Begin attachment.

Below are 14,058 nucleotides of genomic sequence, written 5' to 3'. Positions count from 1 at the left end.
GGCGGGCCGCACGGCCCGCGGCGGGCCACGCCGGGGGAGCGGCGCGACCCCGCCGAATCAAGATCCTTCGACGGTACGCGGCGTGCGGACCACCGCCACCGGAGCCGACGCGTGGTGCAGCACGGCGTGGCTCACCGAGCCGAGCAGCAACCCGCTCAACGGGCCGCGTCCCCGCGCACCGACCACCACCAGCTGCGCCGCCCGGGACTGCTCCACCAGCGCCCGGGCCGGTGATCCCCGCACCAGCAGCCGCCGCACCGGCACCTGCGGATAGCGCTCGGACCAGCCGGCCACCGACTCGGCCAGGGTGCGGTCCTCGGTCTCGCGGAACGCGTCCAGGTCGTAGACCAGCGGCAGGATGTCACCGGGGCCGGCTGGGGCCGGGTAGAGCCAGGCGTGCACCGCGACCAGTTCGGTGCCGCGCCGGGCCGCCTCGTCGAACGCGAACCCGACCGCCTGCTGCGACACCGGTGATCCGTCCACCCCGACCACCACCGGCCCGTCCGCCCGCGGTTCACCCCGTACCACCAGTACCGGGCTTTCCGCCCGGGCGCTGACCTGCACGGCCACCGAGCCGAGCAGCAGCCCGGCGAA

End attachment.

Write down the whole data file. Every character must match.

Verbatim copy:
Below are 14,058 nucleotides of genomic sequence, written 5' to 3'. Positions count from 1 at the left end.
GGCGGGCCGCACGGCCCGCGGCGGGCCACGCCGGGGGAGCGGCGCGACCCCGCCGAATCAAGATCCTTCGACGGTACGCGGCGTGCGGACCACCGCCACCGGAGCCGACGCGTGGTGCAGCACGGCGTGGCTCACCGAGCCGAGCAGCAACCCGCTCAACGGGCCGCGTCCCCGCGCACCGACCACCACCAGCTGCGCCGCCCGGGACTGCTCCACCAGCGCCCGGGCCGGTGATCCCCGCACCAGCAGCCGCCGCACCGGCACCTGCGGATAGCGCTCGGACCAGCCGGCCACCGACTCGGCCAGGGTGCGGTCCTCGGTCTCGCGGAACGCGTCCAGGTCGTAGACCAGCGGCAGGATGTCACCGGGGCCGGCTGGGGCCGGGTAGAGCCAGGCGTGCACCGCGACCAGTTCGGTGCCGCGCCGGGCCGCCTCGTCGAACGCGAACCCGACCGCCTGCTGCGACACCGGTGATCCGTCCACCCCGACCACCACCGGCCCGTCCGCCCGCGGTTCACCCCGTACCACCAGTACCGGGCTTTCCGCCCGGGCGCTGACCTGCACGGCCACCGAGCCGAGCAGCAGCCCGGCGAA